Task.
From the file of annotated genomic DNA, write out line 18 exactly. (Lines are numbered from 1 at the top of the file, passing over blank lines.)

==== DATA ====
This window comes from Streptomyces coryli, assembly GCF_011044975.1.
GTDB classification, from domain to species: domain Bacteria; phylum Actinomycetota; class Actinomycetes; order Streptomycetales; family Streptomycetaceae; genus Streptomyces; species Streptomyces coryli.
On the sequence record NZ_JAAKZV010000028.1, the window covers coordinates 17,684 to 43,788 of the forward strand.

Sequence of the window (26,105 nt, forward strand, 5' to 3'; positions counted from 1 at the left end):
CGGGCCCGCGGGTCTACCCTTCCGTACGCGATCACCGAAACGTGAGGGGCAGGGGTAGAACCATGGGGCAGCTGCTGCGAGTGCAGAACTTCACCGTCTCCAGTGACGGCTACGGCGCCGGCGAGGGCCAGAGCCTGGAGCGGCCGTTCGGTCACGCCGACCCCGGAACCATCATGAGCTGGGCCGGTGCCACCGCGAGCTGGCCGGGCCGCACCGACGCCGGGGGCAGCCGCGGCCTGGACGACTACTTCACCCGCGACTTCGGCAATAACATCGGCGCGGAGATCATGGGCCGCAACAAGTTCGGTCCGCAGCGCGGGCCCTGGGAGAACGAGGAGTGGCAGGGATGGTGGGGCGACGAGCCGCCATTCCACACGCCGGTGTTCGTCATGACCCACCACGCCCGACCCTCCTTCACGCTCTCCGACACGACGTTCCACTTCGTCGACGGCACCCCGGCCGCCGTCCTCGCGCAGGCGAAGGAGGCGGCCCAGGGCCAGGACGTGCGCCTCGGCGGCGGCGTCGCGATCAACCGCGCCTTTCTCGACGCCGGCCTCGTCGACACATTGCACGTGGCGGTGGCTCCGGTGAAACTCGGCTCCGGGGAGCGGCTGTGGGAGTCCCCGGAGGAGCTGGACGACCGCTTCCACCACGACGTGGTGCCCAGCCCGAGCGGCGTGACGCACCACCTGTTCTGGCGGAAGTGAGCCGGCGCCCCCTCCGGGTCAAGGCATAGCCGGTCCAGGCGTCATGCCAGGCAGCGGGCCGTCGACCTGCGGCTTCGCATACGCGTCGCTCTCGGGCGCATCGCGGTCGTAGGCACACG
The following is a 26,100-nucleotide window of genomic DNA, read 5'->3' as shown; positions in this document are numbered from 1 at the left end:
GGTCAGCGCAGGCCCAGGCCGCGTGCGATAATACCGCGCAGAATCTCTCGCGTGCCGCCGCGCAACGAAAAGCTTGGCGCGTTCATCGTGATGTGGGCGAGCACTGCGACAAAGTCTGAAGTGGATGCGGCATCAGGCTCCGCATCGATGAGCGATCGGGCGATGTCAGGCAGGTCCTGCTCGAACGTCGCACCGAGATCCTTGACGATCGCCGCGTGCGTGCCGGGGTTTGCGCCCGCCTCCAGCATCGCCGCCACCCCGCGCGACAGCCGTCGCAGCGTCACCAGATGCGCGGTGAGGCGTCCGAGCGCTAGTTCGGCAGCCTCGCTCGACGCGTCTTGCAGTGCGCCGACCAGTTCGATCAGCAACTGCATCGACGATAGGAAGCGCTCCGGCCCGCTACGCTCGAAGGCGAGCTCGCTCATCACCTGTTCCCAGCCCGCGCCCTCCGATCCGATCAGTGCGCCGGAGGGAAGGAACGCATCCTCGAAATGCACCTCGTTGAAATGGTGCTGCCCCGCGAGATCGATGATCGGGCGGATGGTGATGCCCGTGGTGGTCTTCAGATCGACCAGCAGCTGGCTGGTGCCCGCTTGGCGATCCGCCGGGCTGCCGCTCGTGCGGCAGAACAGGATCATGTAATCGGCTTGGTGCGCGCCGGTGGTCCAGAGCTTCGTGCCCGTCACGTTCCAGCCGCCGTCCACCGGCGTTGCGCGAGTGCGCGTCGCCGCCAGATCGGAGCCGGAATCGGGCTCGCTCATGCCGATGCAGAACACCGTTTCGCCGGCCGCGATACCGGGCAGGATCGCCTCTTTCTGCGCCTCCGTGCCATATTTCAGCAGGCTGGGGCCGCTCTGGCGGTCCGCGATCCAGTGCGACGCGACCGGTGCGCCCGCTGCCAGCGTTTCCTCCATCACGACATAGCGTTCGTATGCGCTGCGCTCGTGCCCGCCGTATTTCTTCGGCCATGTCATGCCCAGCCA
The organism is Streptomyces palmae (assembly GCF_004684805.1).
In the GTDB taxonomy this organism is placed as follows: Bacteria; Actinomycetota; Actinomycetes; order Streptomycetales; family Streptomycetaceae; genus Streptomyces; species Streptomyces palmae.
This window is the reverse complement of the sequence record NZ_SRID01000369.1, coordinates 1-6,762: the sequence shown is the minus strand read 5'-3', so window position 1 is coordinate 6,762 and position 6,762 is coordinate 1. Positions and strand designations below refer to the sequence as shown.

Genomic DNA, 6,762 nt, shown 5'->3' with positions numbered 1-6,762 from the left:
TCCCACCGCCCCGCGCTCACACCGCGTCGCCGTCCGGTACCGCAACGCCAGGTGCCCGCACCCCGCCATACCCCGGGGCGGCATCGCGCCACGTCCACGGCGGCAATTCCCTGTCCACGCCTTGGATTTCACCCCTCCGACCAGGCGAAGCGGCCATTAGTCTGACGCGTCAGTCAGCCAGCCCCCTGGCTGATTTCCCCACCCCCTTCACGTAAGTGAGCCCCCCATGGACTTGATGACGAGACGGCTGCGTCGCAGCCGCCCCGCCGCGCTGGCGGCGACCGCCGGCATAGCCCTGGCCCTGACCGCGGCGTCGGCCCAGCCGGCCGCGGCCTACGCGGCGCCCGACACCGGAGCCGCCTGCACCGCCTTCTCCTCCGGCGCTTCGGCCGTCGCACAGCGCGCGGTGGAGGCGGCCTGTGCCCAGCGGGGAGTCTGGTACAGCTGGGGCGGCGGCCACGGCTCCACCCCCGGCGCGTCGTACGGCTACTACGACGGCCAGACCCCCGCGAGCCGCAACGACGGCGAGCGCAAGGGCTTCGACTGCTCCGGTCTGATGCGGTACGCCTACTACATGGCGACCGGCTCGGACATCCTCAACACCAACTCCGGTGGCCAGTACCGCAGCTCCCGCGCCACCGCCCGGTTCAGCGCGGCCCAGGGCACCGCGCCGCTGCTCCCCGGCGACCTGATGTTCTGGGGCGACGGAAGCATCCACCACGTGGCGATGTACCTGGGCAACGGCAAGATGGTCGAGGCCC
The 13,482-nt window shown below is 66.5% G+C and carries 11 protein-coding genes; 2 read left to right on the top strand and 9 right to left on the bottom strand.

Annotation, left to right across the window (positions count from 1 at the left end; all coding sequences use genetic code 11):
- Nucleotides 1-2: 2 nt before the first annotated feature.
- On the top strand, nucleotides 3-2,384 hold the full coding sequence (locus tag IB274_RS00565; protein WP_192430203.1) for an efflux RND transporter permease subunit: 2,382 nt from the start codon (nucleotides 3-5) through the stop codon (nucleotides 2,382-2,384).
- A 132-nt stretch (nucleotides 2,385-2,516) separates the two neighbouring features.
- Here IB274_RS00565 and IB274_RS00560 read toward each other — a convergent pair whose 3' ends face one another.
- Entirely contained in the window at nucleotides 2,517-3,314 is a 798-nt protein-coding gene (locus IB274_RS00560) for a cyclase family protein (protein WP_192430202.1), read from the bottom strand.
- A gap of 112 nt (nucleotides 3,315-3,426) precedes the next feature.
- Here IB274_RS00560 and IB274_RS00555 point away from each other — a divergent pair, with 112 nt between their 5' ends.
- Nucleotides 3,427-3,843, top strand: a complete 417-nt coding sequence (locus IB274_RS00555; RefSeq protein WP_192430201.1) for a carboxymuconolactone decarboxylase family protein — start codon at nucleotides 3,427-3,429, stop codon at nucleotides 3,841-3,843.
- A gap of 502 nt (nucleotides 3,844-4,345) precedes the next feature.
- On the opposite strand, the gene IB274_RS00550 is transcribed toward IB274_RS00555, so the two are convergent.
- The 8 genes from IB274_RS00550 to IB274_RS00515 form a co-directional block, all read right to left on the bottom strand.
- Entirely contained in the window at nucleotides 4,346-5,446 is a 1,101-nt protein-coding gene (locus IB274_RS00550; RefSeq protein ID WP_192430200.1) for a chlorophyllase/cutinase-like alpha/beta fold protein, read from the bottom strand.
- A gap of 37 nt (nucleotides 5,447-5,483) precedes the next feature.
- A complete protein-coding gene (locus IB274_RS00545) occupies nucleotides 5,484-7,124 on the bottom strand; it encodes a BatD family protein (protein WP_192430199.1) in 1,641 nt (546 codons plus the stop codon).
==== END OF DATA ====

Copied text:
- Here IB274_RS00565 and IB274_RS00560 read toward each other — a convergent pair whose 3' ends face one another.